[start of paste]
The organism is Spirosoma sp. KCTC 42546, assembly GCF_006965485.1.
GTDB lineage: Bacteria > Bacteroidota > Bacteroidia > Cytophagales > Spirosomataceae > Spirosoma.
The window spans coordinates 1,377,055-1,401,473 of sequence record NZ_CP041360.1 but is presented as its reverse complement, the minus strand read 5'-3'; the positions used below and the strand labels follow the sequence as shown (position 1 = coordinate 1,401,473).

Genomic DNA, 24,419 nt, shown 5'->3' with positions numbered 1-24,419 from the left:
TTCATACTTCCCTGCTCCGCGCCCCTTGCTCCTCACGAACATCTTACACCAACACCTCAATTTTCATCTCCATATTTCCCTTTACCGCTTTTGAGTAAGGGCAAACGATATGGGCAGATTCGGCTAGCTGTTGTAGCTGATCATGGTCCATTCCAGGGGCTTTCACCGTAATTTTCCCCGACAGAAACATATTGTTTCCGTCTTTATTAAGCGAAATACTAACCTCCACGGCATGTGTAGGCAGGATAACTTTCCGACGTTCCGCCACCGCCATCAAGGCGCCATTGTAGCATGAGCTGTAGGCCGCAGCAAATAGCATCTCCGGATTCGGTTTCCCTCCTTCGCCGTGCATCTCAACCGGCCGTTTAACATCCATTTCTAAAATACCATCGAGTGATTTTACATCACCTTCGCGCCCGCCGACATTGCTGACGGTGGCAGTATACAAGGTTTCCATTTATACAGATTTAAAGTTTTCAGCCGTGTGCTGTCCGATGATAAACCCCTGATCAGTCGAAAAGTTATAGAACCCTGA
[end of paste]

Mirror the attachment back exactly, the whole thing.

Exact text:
The organism is Spirosoma sp. KCTC 42546, assembly GCF_006965485.1.
GTDB lineage: Bacteria > Bacteroidota > Bacteroidia > Cytophagales > Spirosomataceae > Spirosoma.
The window spans coordinates 1,377,055-1,401,473 of sequence record NZ_CP041360.1 but is presented as its reverse complement, the minus strand read 5'-3'; the positions used below and the strand labels follow the sequence as shown (position 1 = coordinate 1,401,473).

Genomic DNA, 24,419 nt, shown 5'->3' with positions numbered 1-24,419 from the left:
TTCATACTTCCCTGCTCCGCGCCCCTTGCTCCTCACGAACATCTTACACCAACACCTCAATTTTCATCTCCATATTTCCCTTTACCGCTTTTGAGTAAGGGCAAACGATATGGGCAGATTCGGCTAGCTGTTGTAGCTGATCATGGTCCATTCCAGGGGCTTTCACCGTAATTTTCCCCGACAGAAACATATTGTTTCCGTCTTTATTAAGCGAAATACTAACCTCCACGGCATGTGTAGGCAGGATAACTTTCCGACGTTCCGCCACCGCCATCAAGGCGCCATTGTAGCATGAGCTGTAGGCCGCAGCAAATAGCATCTCCGGATTCGGTTTCCCTCCTTCGCCGTGCATCTCAACCGGCCGTTTAACATCCATTTCTAAAATACCATCGAGTGATTTTACATCACCTTCGCGCCCGCCGACATTGCTGACGGTGGCAGTATACAAGGTTTCCATTTATACAGATTTAAAGTTTTCAGCCGTGTGCTGTCCGATGATAAACCCCTGATCAGTCGAAAAGTTATAGAACCCTGA